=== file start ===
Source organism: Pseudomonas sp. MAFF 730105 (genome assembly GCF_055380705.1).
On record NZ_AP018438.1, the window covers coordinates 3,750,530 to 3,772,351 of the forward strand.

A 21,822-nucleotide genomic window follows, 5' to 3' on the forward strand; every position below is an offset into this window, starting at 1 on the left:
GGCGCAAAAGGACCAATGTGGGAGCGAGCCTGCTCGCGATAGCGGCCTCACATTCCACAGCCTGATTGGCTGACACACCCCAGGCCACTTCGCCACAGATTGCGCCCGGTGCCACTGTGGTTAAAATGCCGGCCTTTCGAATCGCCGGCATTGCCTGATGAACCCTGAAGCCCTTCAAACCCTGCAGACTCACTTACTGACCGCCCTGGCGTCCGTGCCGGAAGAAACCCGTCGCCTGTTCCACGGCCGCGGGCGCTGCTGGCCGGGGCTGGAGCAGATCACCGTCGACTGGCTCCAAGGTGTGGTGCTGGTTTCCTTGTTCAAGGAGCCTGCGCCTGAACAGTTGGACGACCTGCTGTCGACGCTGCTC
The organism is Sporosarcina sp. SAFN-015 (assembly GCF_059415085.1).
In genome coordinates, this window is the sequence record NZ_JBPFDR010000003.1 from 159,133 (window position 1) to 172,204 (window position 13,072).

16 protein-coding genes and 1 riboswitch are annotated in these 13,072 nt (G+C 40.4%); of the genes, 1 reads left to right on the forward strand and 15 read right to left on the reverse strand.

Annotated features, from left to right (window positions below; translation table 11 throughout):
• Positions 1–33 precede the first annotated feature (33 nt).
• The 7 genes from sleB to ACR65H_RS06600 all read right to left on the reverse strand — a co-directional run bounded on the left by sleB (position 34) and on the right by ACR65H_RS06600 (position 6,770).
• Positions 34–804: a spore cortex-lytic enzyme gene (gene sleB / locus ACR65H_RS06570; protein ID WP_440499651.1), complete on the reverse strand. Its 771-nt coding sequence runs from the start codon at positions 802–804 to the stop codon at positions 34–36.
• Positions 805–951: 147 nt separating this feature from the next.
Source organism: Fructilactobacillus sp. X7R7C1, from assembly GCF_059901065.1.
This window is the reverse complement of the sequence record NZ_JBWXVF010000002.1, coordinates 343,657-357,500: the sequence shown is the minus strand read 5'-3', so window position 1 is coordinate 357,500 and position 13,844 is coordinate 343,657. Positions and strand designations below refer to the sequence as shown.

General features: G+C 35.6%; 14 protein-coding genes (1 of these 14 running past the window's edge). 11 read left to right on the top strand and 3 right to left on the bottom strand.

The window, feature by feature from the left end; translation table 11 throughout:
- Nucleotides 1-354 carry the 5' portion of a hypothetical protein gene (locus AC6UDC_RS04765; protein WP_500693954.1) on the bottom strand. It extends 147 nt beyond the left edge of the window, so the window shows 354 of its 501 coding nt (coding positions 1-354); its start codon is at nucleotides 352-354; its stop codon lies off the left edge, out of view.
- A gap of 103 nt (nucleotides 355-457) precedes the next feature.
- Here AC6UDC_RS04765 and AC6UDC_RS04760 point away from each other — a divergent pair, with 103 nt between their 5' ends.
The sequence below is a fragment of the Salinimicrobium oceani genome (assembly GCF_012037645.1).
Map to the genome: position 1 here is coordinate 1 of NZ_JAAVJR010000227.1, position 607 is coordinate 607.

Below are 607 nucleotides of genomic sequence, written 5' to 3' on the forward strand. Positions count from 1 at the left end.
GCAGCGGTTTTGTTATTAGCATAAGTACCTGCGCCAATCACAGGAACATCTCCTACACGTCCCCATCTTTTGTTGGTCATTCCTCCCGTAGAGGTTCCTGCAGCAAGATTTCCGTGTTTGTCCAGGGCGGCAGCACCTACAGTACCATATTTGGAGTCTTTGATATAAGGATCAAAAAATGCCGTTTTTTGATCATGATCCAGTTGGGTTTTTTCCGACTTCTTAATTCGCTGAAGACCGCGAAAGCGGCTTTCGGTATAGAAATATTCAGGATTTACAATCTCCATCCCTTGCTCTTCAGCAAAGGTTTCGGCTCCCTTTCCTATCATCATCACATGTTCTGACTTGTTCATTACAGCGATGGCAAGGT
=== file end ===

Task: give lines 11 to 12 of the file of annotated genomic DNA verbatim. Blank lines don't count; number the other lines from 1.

• Positions 34–804: a spore cortex-lytic enzyme gene (gene sleB / locus ACR65H_RS06570; protein ID WP_440499651.1), complete on the reverse strand. Its 771-nt coding sequence runs from the start codon at positions 802–804 to the stop codon at positions 34–36.
• Positions 805–951: 147 nt separating this feature from the next.